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R10 million for KZN and Gauteng informal businesses affected by July unrest, looting

Minister of Small Business Development Stella Ndabeni-Abrahams. File picture: Kopano Tlape/GCIS

Minister of Small Business Development Stella Ndabeni-Abrahams. File picture: Kopano Tlape/GCIS

Published Dec 3, 2021

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Durban – Informal businesses from KwaZulu-Natal and Gauteng that were affected by the mass scale looting and destruction of property during the civil unrest in July received R10 million in a social relief grant from the department of Small Business Development, according to Minister Stella Ndabeni-Abrahams.

Ndabeni-Abrahams, who was minister of Communications and Digital Technologies at the time of the unrest, said businesses received a capped amount of R3 000. She said nobody has complained about the amount being too little.

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A total of 785 applications for the grant was received at the due date which was in September, the minister told the South African Human Rights Commission (SAHRC), during a virtual address on Friday.

The commission questioned Ndabeni-Abrahams at its probe into the violation of human rights during the civil unrest, where more than 350 people lost their lives and billions in damages was caused to the country’s economy as big business warehouses and infrastructure was affected.

The minister said the criteria for the grant needed cooperation at a municipal level, which required informal traders to submit their relevant documentation in order to receive the grant.

The commission will be furnished with a list of businesses that were given the grant and also what area they operate in, Ndabeni-Abrahams said.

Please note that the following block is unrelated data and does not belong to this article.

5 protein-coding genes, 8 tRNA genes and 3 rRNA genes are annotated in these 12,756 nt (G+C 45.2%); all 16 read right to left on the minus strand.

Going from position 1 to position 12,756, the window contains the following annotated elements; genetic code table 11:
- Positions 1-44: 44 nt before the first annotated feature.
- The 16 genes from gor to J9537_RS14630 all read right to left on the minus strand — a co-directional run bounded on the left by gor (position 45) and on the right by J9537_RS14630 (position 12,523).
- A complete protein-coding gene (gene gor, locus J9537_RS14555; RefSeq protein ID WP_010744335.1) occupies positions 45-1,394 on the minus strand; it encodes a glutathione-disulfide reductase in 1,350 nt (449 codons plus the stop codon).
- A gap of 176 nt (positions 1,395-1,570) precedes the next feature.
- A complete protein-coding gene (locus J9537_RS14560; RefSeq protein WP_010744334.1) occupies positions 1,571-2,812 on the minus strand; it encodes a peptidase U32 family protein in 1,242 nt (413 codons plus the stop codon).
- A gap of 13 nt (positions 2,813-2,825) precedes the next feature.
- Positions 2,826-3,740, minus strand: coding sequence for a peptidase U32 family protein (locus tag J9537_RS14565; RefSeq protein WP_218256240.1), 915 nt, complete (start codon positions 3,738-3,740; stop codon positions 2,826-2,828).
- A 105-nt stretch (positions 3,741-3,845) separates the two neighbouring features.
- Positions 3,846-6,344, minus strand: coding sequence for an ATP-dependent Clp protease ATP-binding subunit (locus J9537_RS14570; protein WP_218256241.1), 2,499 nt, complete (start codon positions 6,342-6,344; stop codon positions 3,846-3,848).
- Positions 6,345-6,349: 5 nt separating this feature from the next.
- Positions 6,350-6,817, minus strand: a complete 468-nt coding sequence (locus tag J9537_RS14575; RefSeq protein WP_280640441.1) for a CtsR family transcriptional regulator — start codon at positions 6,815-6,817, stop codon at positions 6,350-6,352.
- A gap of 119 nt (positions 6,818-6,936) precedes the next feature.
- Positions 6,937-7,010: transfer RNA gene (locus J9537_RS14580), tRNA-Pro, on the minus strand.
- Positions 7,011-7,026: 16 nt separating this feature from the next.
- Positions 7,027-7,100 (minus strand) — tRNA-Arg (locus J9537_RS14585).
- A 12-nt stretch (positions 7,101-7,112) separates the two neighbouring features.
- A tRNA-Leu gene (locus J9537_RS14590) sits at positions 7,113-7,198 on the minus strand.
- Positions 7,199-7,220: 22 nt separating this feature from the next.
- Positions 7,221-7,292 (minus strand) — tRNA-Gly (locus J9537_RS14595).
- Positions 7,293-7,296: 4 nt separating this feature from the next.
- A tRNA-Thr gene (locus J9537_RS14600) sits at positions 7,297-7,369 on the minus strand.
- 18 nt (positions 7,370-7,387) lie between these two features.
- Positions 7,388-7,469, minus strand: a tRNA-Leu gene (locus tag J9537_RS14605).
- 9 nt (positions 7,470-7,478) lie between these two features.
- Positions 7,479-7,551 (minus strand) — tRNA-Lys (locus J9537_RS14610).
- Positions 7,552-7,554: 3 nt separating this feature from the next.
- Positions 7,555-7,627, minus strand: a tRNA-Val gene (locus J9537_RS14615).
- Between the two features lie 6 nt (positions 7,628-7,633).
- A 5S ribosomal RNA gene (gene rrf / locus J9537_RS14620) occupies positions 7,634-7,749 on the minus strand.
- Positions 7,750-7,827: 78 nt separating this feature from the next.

Riots broke out in KZN shortly after the jailing of former President Jacob Zuma, who was sentenced to a 15 month term at Estcourt Prison, following a judgment by the Constitutional Court. The protest spread to parts of Gauteng as well.

During the unrest period, which according to police was from July 9 to July 15, South African cabinet ministers held various meetings about ways to resolve the crisis and find a root cause.

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The commission’s Advocate Buang Jones asked Ndabeni-Abrahams if she was aware of the conflicting reports from the cabinet as to whether or not the event of July was an insurrection. The minister said it was concerning that there were “mixed signals”.

With various witness testimonies affirming that the country’s most vulnerable groups were mobilised and exploited during the unrest, Jones asked the minister if she resonated with the ideology of radical economic transformation (RET).

“The idea of radical socio-economic transformation resonates so well with me as the minister responsible for a sector that must transform the economy. Therefore I have no choice, it’s not a personal matter only, I also have an obligation to make sure that I fulfil that which has been enshrined to me by the constitution on the mandate of this department and the national development plan that is our bible in this government,” Ndabeni-Abrahams said.

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Political Bureau

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